DICI Drops EP
I’m a keep on rapping to achieve my goals and ease my soul, DICI raps in the track “Bar For Bar” off his debut self-titled EP. It’s the fourth song in sequence, but in a roundabout way, it’s also the most telling line of the five-song outing. DICI, a 17-year-old phenom (yes, I used that word), possesses an invisible spirit, a fiery relentless magnetism that can’t be forsaken. New rappers and emerging artists come onto the scene constantly, but DICI stands out. It factor – he has it.
After growing up in Milan, Italy, and now based in Miami, Florida, this jet setter is the son of an American father and a Japanese mother. His worldly experience and exposure to fashion, city lights, and vibrations that can only found in the pulse of large cities and European culture, find their way into the DICI songs. He keeps them tucked tightly into the beats and the envelope. He also wears his heart on the sleeve, with sayings that you might hear from a typical teenage boy. There are definite similarities in the songs and themes, but each of the five tracks are remarkably different. He has a common thread and his voice inflection and pacing are consistent, but the arrow that shoots through the center of each is a young man with his focus centered on success.
He bridges that yearning for fame and success with intricate beats and memorable wavelengths. In track one, “4Door” the tell-tale signs of a man navigating his life from the perspective of being in the driver’s seat is actually quite entertaining. It’s easy to have a rapport with his voice and the way he emphasizes each ending line, almost as if the listener is dangling on each last word of the stanza, swinging into the next lyric.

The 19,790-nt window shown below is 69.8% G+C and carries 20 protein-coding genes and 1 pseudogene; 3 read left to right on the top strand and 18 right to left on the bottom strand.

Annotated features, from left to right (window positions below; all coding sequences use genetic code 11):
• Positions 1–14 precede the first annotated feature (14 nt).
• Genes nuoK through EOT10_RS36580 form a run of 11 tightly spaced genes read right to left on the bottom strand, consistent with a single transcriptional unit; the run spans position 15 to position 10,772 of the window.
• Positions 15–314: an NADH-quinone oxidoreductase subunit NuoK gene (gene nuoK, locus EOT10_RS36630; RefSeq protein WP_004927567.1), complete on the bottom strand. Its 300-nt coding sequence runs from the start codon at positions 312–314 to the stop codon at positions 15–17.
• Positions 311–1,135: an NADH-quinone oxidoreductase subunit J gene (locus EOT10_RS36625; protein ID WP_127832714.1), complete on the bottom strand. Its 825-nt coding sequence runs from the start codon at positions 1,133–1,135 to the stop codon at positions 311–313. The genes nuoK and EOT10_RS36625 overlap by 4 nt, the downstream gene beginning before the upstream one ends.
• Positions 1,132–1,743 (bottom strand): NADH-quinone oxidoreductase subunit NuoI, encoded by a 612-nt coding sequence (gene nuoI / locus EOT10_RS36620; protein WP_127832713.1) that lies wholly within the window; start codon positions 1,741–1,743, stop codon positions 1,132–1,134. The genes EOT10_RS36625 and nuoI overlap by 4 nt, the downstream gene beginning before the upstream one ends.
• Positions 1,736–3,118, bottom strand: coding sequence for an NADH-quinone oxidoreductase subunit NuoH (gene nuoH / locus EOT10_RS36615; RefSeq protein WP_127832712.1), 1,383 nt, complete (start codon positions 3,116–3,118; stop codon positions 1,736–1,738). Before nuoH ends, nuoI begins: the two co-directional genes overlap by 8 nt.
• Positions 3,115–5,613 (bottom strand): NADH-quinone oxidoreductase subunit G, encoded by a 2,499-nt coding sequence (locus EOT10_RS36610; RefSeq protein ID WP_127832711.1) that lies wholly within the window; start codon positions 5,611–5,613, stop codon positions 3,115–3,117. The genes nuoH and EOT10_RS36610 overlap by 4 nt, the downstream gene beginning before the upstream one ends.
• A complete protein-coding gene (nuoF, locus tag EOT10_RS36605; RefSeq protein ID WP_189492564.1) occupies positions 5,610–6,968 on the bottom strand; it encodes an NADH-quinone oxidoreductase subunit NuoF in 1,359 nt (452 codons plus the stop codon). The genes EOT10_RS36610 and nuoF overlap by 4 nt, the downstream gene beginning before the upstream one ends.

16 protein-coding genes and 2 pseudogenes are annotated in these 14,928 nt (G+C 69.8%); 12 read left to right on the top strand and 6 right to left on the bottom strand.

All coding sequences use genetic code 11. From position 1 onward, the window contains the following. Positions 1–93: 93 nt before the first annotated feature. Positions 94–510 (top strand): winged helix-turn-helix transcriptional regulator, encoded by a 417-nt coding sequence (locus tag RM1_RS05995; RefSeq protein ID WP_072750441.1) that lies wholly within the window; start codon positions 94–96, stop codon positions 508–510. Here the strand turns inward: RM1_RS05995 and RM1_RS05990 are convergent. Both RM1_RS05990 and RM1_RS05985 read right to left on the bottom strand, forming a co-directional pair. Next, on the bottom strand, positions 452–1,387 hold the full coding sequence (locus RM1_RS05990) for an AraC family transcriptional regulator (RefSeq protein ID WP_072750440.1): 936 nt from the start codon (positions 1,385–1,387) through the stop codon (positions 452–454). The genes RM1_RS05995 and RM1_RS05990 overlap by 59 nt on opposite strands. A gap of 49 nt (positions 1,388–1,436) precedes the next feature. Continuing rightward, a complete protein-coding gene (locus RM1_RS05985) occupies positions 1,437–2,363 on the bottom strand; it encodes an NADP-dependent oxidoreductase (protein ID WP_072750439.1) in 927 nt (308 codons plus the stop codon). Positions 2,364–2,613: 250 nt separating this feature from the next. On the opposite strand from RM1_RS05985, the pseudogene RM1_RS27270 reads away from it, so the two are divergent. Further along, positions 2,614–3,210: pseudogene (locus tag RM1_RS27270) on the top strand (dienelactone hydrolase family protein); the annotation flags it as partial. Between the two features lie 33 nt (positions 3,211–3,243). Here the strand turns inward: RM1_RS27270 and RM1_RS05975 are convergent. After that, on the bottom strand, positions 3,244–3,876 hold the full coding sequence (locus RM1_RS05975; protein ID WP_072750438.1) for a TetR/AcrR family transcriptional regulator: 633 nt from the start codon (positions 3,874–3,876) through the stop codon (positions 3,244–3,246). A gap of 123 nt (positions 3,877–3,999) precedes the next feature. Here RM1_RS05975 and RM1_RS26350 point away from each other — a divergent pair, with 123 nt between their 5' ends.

“Vector” is especially invigorating. This song has tangents and quid-pro-quo lyricism, but the music bed and bass lines are fantastic. I’m reminded of the collaboration between Norway’s Sissel and Warren G in the epic “The Rapsody Prince Igor”. There is no female siren singing classical Russian poems, but DICI melts together dynamic forces that can’t be duplicated. Then, in “305 Interlude” he changes course again and delivers to the listener a song that could easily put them in the lounge chair at a beach. It’s relaxing, but with DICI’s interesting tales and addictive voice, you might get stuck listening to “305 Interlude” more than the others.
“Bar For Bar”, as mentioned above is quite evocative and he shamelessly plugs his own goals and brilliance. Finally, in the fifth song, “Shibuya” DICI travels to the buzzing Tokyo town area and gives us a glimpse of his many loves. He’s loving this girl from afar, his Japanese girl, but he’s also sending a love letter to Tokyo itself. Rousing and riding the high from the beat, this end cap song is one of the more genuine and revealing of the entire EP. I’m sky high, he raps in “Shibuya” leaving the listener to wonder if he’s just even visiting us for the time being, or if he’s really on a whole other level.
Written by Skyler Voss, posted by Michael Rand